Knowing which adaptogens to take can be a game-changer when it comes to fighting and reducing stress and anxiety. The most effective adaptogen for improving stress response is ashwaganda, specifically in the form of full spectrum root extract KSM-66®.
Ashwaganda KSM-66® has been clinically proven to increase resistance to stress and anxiety, improve sleep, regulate cortisol levels and reduce food cravings. In one research study, participants who supplemented with Ashwagandha KSM-66®, as formulated at 600mg in LYMA, were less likely to succumb to adrenal fatigue or burnout when compared with a control group. Furthermore, 88% of people who took ashwagandha reported a significant drop in their anxiety levels, compared with 50% in the placebo group.
Several randomized studies have concluded that KSM-66® is the most effective form of ashwaganda for human consumption.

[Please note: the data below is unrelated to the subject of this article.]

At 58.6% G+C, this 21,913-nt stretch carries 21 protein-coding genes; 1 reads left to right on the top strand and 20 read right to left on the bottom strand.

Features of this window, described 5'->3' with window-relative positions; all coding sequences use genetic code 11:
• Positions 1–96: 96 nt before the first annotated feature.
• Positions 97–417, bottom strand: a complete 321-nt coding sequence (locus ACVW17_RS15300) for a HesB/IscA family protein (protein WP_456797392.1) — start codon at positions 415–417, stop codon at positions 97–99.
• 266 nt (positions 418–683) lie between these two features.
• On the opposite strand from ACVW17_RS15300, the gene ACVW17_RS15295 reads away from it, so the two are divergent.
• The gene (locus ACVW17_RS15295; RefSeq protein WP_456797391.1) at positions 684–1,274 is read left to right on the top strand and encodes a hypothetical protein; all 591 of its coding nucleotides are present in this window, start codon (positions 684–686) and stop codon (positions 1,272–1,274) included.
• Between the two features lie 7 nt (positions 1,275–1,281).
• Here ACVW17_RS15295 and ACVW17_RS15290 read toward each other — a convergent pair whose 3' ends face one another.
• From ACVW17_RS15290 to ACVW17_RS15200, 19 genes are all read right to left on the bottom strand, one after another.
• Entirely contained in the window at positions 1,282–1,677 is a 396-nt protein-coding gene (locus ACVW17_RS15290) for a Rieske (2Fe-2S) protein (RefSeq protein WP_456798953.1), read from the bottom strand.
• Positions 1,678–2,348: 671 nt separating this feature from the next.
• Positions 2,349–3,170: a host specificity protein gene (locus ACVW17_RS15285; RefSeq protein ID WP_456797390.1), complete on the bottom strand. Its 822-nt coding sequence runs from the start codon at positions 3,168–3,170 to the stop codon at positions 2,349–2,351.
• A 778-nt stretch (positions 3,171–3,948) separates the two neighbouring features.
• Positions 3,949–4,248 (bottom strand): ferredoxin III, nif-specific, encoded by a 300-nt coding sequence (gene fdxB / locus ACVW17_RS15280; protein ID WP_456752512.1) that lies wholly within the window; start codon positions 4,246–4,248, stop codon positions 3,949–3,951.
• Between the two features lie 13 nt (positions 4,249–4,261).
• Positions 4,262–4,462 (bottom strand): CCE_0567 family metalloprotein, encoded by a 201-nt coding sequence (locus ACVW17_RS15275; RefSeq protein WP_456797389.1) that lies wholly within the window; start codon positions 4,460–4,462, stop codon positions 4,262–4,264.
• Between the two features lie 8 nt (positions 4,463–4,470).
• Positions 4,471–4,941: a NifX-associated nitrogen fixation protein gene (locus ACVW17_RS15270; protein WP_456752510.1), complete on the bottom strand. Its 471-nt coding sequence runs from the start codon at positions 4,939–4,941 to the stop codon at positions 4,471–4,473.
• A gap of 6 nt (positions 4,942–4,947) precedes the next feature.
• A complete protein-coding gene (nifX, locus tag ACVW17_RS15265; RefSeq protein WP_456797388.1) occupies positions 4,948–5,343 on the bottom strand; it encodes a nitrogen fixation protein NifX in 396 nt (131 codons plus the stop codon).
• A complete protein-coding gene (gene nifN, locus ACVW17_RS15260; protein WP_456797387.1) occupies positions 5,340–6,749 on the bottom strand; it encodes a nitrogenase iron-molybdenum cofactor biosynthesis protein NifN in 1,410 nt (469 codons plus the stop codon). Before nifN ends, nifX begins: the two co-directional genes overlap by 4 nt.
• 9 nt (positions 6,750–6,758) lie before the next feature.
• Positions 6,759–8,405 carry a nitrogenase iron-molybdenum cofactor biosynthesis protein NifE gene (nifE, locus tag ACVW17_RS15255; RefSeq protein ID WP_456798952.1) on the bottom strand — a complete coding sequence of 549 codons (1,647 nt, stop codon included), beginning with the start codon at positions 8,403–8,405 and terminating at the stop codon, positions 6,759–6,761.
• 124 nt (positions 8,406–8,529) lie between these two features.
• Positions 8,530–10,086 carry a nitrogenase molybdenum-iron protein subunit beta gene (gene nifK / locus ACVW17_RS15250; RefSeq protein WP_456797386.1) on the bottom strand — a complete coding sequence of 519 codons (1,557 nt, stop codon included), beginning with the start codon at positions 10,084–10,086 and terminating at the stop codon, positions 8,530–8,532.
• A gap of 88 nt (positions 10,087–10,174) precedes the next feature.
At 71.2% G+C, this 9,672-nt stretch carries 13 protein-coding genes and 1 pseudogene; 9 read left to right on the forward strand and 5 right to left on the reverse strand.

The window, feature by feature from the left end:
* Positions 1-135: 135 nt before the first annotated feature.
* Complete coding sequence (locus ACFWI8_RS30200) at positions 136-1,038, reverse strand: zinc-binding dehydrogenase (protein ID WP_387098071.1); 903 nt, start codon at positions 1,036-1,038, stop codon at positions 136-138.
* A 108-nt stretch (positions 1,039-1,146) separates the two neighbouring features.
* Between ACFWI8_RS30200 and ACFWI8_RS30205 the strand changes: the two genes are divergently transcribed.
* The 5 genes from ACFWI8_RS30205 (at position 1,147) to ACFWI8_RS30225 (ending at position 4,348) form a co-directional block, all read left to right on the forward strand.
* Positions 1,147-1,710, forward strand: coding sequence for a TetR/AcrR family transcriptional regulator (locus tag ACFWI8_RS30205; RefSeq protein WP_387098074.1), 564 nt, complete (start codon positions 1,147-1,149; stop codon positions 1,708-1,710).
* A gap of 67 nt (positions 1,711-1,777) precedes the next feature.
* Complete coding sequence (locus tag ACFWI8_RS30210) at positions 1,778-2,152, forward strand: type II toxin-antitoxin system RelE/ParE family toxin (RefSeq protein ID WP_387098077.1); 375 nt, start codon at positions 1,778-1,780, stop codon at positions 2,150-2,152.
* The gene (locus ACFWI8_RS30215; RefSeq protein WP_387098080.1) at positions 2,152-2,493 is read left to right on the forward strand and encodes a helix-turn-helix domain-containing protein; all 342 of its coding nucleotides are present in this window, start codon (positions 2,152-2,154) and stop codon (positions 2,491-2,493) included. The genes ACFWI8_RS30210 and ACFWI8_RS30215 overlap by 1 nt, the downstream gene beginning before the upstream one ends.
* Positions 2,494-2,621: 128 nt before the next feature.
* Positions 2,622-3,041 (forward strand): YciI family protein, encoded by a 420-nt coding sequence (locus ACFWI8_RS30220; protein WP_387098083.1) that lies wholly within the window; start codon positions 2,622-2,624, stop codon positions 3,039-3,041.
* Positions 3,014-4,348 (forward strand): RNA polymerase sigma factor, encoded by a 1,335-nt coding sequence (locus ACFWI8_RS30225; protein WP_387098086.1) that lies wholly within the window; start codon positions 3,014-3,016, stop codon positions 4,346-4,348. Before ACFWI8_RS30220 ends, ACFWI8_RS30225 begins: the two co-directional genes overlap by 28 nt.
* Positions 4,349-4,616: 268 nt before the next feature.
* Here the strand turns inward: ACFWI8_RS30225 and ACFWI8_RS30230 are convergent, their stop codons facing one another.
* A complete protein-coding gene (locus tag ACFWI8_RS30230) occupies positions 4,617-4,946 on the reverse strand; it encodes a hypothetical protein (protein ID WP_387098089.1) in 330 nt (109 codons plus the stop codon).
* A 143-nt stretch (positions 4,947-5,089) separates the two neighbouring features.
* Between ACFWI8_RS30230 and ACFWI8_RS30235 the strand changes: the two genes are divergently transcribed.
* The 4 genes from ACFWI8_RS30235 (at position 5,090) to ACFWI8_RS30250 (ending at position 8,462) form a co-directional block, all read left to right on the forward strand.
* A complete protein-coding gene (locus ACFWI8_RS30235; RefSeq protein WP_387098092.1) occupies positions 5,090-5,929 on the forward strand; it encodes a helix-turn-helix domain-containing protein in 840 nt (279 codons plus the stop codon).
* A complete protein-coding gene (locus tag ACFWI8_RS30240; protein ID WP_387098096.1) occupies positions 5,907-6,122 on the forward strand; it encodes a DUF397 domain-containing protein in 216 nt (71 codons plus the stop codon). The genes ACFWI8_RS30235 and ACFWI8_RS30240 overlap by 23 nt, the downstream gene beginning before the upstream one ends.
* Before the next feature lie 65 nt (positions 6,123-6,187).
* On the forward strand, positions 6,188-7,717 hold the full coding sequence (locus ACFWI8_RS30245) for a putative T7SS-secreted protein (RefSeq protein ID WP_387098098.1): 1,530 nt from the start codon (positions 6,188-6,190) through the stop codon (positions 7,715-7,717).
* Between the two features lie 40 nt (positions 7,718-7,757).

If you’re looking to try something a little bit different, aromatherapy might be a fun place to start. Smell is an oft-underrated sense, and we can utilise it here to bring down our stress levels and reduce anxiety. The olfactory nerve is responsible for communication between the nose and the parts of the brain responsible for emotions and mood. The nerve is also heavily implicated in regulating your parasympathetic nervous system - the system responsible for maintaining a healthy heart rate and keeping your digestive system functioning well.
When the olfactory nerve is overstimulated this leads to information overload in your limbic system and brain which, when left unchecked, can cause you to feel anxious and overwhelmed. Some scents, however, calm the olfactory nerve to such a degree that it temporarily ceases sending signals to the brain, giving your amygdala (the part of the brain that governs emotions) a chance to breathe.
If it’s stress-relief you’re after, you’ll want to get your hands on one or more of these essential oils: Ylang Ylang, jasmine, lavender, holy basil, frankincense or palo santo.
4. Herbal teas